Canadian Network for Mood and Anxiety Treatments (CANMAT) Task Force Report: A Systematic Review and Recommendations of Cannabis use in Bipolar Disorder and Major Depressive Disorder Academic Article uri icon

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abstract

  • Background Given the increasing acceptability and legalization of cannabis in some jurisdictions, clinicians need to improve their understanding of the effect of cannabis use on mood disorders. Objective The purpose of this task force report is to examine the association between cannabis use and incidence, presentation, course and treatment of bipolar disorder and major depressive disorder, and the treatment of comorbid cannabis use disorder. Methods We conducted a systematic literature review using Preferred Reporting Items for Systematic Reviews and Meta-Analyses (PRISMA) guidelines, searching PubMed, Embase, PsycINFO, CINAHL and Cochrane Central Register of Controlled Trials from inception to October 2020 focusing on cannabis use and bipolar disorder or major depressive disorder, and treatment of comorbid cannabis use disorder. The Grading of Recommendations, Assessment, Development and Evaluations (GRADE) approach was used to evaluate the quality of evidence and clinical considerations were integrated to generate Canadian Network for Mood and Anxiety Treatments recommendations. Results Of 12,691 publications, 56 met the criteria: 23 on bipolar disorder, 21 on major depressive disorder, 11 on both diagnoses and 1 on treatment of comorbid cannabis use disorder and major depressive disorder. Of 2,479,640 participants, 12,502 were comparison participants, 73,891 had bipolar disorder and 408,223 major depressive disorder without cannabis use. Of those with cannabis use, 2,761 had bipolar disorder and 5,044 major depressive disorder. The lifetime prevalence of cannabis use was 52%–71% and 6%–50% in bipolar disorder and major depressive disorder, respectively. Cannabis use was associated with worsening course and symptoms of both mood disorders, with more consistent associations in bipolar disorder than major depressive disorder: increased severity of depressive, manic and psychotic symptoms in bipolar disorder and depressive symptoms in major depressive disorder. Cannabis use was associated with increased suicidality and decreased functioning in both bipolar disorder and major depressive disorder. Treatment of comorbid cannabis use disorder and major depressive disorder did not show significant results. Conclusion The data indicate that cannabis use is associated with worsened course and functioning of bipolar disorder and major depressive disorder. Future studies should include more accurate determinations of type, amount and frequency of cannabis use and select comparison groups which allow to control for underlying common factors.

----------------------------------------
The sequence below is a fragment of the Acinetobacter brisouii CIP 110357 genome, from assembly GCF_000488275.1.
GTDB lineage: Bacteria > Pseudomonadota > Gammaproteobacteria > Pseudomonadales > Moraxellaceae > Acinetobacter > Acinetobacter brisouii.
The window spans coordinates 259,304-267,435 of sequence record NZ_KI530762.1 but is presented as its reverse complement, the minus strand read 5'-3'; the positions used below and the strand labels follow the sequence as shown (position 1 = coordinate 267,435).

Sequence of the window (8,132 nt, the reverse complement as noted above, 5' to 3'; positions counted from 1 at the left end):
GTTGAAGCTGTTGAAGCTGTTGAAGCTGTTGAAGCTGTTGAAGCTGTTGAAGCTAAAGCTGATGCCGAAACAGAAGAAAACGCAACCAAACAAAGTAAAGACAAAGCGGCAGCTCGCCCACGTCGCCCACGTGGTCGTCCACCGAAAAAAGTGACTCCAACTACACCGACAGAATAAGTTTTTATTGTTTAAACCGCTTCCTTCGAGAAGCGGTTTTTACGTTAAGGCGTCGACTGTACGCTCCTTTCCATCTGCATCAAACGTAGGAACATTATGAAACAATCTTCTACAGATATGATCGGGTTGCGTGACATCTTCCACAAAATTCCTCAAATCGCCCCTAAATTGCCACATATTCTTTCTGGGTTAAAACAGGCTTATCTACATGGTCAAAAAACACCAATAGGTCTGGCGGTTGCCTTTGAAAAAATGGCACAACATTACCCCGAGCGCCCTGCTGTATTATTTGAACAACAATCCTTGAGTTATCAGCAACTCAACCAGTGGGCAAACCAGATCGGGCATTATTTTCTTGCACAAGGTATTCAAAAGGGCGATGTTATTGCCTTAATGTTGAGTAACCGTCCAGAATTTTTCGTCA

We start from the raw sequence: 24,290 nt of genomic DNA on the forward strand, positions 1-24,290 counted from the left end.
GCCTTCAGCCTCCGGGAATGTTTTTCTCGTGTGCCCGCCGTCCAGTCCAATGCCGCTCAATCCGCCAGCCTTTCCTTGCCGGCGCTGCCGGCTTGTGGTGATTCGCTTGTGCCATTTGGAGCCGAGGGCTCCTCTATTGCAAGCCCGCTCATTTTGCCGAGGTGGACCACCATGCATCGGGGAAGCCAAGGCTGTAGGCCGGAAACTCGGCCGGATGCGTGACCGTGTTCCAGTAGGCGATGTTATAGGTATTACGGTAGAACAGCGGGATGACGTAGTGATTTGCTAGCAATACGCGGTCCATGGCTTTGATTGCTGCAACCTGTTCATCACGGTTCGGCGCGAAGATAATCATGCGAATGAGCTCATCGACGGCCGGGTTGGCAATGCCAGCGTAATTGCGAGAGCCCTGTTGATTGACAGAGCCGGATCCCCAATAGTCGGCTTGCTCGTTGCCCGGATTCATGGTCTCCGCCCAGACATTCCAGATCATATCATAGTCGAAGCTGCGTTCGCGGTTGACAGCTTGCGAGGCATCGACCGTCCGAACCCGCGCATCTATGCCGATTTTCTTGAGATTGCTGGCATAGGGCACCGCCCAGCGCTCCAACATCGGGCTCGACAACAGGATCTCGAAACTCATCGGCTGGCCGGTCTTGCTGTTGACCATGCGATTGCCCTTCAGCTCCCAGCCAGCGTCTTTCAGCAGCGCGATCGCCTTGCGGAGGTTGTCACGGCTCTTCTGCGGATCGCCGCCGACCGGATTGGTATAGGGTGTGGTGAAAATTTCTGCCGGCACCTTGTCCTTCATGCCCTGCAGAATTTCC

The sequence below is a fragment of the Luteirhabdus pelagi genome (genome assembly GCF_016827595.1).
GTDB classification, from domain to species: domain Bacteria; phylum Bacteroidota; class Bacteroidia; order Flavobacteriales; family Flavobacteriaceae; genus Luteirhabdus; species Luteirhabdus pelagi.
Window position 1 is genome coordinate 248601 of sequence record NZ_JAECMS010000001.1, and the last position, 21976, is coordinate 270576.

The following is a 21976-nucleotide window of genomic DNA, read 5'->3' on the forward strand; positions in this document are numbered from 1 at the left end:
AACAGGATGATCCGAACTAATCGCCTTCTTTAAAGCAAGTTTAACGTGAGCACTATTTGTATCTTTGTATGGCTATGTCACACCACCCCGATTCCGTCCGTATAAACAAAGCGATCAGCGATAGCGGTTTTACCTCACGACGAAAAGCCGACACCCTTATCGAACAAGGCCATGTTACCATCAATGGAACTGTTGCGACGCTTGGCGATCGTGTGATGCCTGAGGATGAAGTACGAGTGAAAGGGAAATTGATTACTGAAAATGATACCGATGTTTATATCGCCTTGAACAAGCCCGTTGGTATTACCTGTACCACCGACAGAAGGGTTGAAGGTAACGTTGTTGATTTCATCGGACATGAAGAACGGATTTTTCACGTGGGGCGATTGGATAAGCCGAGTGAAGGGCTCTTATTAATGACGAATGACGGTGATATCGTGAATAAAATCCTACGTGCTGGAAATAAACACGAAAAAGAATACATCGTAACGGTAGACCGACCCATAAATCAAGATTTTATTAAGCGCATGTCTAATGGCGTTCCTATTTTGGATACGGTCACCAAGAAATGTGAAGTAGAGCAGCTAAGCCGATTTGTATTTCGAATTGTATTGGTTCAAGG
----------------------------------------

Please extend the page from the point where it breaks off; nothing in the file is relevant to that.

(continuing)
authors

  • Tourjman, Smadar V
  • Buck, Gabriella
  • Jutras-Aswad, Didier
  • Khullar, Atul
  • McInerney, Shane
  • Saraf, Gayatri
  • Pinto, Jairo V
  • Potvin, Stephane
  • Poulin, Marie-Josée
  • Frey, Benicio
  • Kennedy, Sidney H
  • Lam, Raymond W
  • MacQueen, Glenda
  • Milev, Roumen
  • Parikh, Sagar V
  • Ravindran, Arun
  • McIntyre, Roger S
  • Schaffer, Ayal
  • Taylor, Valerie
  • Van Ameringen, Michael
  • Yatham, Lakshmi N
  • Beaulieu, Serge

publication date

  • June 16, 2022